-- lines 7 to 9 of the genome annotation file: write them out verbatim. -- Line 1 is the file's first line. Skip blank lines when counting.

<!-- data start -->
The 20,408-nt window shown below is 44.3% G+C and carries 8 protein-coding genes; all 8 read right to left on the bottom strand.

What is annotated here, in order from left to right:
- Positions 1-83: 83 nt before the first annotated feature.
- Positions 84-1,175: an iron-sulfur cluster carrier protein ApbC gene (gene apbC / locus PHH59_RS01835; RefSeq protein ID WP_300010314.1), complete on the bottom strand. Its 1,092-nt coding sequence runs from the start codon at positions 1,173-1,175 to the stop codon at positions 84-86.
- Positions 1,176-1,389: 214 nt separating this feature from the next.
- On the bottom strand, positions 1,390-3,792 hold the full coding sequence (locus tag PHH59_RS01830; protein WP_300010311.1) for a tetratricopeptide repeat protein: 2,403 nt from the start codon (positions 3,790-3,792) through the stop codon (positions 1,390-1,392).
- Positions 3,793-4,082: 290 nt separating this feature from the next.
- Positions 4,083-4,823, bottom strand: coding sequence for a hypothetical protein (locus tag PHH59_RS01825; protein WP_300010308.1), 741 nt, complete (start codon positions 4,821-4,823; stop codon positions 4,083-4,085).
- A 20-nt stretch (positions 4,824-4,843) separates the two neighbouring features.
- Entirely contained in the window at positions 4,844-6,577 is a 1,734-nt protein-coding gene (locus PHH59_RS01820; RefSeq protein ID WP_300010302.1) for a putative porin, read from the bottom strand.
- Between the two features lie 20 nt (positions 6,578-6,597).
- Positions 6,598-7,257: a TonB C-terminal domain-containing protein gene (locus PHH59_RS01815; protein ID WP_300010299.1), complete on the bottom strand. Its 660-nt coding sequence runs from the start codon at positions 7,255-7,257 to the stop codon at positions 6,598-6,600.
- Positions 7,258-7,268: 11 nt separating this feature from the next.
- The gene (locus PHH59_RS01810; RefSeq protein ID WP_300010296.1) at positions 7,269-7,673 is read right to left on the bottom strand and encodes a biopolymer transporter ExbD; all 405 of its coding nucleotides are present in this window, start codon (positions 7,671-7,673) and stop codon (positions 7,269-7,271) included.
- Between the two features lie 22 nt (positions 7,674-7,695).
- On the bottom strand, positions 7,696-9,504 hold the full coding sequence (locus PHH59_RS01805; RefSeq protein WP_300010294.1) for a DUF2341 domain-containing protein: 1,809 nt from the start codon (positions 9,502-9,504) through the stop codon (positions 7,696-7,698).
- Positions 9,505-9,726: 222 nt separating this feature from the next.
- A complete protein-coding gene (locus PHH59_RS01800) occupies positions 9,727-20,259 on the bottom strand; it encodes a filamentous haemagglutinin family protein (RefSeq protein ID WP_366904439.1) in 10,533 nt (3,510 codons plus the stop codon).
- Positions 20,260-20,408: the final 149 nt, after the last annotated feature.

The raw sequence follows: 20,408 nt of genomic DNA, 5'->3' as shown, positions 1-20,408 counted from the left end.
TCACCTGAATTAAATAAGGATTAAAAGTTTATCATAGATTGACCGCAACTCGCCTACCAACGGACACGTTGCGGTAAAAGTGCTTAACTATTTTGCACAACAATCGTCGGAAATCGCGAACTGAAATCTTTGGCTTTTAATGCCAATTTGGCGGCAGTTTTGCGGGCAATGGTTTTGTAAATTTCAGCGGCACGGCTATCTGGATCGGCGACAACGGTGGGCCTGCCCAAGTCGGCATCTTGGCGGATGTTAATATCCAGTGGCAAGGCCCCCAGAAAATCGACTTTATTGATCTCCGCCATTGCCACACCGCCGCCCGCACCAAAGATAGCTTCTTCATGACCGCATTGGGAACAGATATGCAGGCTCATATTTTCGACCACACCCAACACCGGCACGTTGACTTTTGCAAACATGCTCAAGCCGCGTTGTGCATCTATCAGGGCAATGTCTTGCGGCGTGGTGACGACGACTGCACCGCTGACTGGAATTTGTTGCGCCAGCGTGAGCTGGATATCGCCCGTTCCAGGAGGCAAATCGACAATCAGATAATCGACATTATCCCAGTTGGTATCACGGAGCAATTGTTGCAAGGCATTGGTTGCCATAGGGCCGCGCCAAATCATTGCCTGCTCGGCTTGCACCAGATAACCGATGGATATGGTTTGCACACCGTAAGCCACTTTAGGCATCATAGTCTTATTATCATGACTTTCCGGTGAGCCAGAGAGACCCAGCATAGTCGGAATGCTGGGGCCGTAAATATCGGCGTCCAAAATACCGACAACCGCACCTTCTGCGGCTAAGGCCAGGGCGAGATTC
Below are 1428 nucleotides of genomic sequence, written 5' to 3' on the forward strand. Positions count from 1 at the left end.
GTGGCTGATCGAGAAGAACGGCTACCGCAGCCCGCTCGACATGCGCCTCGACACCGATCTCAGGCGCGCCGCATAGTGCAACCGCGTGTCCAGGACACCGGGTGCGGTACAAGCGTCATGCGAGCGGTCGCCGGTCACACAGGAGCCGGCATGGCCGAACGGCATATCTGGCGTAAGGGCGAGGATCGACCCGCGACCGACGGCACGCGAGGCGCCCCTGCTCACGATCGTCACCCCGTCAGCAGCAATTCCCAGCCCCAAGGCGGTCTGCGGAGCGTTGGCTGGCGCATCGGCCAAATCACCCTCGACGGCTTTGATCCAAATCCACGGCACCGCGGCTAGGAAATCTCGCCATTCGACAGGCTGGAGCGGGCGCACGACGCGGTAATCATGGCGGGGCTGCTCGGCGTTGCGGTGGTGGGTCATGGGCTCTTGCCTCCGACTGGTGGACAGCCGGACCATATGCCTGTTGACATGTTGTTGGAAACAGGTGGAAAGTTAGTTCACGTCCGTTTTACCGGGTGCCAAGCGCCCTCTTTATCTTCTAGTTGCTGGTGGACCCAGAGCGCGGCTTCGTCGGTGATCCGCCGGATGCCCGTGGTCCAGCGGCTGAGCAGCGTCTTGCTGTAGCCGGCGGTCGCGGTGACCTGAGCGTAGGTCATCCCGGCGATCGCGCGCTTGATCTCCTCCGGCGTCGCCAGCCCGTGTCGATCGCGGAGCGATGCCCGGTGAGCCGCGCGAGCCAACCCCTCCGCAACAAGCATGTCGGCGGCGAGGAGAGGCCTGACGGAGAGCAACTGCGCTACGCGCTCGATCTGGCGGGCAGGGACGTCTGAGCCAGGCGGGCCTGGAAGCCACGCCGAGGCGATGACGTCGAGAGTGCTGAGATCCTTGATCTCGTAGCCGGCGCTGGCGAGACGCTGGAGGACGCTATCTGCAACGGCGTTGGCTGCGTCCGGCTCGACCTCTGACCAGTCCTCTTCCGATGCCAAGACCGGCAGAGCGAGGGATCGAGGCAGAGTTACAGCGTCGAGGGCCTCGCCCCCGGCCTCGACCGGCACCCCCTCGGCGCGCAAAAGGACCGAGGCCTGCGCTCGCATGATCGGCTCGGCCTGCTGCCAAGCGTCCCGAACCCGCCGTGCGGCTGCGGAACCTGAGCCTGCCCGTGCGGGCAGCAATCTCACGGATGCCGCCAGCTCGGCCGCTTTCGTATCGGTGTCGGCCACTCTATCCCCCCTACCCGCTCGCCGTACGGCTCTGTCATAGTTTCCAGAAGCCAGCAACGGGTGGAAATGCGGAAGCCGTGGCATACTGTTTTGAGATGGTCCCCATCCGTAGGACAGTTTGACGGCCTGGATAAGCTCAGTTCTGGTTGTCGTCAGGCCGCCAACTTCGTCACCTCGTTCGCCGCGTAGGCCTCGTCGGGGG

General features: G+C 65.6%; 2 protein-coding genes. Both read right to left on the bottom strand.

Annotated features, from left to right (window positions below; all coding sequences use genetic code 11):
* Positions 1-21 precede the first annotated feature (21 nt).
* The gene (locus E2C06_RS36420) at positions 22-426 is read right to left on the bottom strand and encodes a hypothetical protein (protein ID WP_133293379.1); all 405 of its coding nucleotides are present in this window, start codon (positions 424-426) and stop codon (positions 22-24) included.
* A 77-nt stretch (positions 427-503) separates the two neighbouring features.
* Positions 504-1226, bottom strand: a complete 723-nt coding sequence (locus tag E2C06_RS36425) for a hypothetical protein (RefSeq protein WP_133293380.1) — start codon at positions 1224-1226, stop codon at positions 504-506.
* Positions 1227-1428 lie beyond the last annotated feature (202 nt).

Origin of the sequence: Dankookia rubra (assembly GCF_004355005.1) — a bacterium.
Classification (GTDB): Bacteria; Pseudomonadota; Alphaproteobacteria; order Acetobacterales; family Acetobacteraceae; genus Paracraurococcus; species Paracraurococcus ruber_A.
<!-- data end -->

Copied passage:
- Positions 3,793-4,082: 290 nt separating this feature from the next.
- Positions 4,083-4,823, bottom strand: coding sequence for a hypothetical protein (locus tag PHH59_RS01825; protein WP_300010308.1), 741 nt, complete (start codon positions 4,821-4,823; stop codon positions 4,083-4,085).
- A 20-nt stretch (positions 4,824-4,843) separates the two neighbouring features.